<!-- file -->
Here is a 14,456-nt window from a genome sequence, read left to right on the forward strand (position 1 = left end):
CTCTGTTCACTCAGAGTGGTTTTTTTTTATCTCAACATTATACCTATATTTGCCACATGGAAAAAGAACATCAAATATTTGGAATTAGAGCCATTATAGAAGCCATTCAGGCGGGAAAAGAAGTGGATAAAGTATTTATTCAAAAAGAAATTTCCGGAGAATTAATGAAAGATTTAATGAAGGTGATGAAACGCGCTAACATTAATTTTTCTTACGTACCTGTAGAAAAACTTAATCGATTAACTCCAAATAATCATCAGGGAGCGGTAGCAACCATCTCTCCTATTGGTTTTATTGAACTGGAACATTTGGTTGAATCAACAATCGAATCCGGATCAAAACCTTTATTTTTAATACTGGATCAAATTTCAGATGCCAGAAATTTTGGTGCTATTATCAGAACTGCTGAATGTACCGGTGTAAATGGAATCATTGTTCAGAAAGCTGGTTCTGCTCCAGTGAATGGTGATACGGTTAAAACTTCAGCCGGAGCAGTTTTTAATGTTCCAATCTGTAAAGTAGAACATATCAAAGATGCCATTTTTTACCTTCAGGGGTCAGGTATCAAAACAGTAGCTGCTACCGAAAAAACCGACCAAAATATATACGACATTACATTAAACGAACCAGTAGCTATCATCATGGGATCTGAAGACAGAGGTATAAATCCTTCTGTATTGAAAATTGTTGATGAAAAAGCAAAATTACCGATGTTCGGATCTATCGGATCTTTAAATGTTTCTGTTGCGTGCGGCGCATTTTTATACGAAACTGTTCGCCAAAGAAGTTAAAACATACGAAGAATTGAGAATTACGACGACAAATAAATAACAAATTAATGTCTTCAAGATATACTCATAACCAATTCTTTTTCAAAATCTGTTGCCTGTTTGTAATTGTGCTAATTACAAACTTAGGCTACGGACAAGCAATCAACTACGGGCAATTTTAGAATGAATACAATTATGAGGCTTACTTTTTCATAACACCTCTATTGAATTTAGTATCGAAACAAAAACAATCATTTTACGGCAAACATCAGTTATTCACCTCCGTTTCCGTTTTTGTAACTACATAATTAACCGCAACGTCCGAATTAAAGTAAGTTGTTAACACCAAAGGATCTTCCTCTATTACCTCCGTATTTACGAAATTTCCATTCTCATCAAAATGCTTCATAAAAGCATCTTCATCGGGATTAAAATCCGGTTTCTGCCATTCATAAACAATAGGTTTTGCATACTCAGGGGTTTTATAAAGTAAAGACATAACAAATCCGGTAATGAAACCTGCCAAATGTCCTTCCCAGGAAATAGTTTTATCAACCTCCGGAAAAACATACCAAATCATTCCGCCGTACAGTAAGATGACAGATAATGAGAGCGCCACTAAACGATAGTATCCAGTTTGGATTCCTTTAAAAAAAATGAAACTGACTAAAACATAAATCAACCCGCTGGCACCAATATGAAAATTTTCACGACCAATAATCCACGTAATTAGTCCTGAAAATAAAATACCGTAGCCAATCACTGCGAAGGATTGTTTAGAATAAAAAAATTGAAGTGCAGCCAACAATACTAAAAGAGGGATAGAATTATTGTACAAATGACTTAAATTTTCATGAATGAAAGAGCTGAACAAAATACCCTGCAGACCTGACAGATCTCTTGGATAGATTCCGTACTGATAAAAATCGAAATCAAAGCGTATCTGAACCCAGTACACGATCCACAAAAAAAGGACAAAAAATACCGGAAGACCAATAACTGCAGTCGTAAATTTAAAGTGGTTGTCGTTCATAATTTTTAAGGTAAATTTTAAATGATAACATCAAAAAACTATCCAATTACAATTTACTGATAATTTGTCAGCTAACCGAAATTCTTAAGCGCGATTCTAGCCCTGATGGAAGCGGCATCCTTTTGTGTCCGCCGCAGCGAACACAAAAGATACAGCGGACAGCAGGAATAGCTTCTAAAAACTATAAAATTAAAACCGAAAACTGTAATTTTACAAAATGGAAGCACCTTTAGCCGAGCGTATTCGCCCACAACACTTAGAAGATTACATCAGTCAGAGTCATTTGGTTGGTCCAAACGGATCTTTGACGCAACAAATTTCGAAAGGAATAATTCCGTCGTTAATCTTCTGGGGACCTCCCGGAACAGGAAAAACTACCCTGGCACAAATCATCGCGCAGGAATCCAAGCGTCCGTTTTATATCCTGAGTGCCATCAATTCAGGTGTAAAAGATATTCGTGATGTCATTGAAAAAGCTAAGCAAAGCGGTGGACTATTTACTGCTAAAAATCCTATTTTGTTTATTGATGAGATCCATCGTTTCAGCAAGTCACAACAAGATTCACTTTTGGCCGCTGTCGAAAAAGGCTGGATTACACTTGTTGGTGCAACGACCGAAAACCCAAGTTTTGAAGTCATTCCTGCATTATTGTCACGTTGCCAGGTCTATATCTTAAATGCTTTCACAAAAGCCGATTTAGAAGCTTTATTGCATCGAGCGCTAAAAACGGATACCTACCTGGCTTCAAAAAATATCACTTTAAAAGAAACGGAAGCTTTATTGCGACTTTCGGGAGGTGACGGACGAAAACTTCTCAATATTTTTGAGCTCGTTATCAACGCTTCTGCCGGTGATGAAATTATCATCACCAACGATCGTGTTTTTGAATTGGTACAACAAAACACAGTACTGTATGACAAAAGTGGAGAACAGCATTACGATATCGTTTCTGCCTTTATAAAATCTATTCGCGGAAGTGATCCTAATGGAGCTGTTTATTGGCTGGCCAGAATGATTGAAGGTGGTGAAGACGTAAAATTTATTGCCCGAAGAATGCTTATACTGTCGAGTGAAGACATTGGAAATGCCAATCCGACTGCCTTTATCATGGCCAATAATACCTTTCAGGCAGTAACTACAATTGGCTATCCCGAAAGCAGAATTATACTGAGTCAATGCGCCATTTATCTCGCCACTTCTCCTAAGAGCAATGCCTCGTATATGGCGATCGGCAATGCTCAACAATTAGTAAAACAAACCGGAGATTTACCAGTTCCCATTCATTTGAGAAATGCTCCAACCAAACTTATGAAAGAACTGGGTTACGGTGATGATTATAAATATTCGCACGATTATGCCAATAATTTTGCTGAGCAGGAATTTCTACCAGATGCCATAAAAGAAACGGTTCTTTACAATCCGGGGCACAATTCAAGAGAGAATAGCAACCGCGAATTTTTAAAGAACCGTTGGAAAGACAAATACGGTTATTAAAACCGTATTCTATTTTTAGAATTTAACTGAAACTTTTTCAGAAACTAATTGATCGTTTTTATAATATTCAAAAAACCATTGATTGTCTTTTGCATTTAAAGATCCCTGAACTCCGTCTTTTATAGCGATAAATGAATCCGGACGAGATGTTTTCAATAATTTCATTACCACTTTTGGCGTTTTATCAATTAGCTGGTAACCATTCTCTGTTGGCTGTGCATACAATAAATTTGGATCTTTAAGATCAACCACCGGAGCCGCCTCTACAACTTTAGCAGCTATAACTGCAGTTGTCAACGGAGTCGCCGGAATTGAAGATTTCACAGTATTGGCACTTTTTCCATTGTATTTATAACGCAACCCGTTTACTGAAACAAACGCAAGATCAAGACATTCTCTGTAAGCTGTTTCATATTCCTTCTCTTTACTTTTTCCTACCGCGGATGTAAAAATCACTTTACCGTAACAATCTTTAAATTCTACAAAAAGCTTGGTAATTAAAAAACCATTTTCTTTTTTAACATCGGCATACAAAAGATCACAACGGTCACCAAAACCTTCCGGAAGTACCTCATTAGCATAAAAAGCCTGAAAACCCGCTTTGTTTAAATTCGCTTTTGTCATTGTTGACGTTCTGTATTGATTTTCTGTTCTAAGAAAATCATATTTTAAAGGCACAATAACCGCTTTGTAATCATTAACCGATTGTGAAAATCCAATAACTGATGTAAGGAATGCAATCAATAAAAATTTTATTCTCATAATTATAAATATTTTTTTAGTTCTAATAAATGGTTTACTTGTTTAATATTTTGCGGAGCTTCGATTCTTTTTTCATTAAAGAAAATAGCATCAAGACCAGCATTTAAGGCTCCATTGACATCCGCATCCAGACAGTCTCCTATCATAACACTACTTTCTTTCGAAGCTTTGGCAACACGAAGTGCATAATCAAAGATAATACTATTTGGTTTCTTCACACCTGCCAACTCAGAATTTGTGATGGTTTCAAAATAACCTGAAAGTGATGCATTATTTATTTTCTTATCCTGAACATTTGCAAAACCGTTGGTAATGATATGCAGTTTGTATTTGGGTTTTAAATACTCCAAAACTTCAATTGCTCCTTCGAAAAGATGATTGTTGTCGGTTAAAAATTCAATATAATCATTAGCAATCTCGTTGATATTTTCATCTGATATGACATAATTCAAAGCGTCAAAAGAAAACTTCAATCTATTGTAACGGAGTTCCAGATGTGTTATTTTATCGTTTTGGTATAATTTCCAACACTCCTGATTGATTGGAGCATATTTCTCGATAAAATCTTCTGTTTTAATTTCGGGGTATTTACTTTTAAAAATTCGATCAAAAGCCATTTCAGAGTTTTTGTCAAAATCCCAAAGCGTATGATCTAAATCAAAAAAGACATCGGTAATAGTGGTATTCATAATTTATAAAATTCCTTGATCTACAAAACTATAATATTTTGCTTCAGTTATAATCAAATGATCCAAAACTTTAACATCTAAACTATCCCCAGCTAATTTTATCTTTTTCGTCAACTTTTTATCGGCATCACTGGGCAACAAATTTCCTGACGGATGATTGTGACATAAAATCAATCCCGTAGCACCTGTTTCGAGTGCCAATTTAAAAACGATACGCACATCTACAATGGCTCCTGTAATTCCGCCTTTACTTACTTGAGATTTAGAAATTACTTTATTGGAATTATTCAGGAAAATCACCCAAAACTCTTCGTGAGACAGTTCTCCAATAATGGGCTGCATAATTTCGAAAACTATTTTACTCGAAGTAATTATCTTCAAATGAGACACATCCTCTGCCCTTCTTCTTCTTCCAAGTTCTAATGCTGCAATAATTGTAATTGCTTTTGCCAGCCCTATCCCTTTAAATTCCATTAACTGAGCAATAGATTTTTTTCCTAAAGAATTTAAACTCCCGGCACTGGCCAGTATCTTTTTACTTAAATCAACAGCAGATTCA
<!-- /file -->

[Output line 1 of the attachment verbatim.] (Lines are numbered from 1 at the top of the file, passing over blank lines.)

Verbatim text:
Here is a 14,456-nt window from a genome sequence, read left to right on the forward strand (position 1 = left end):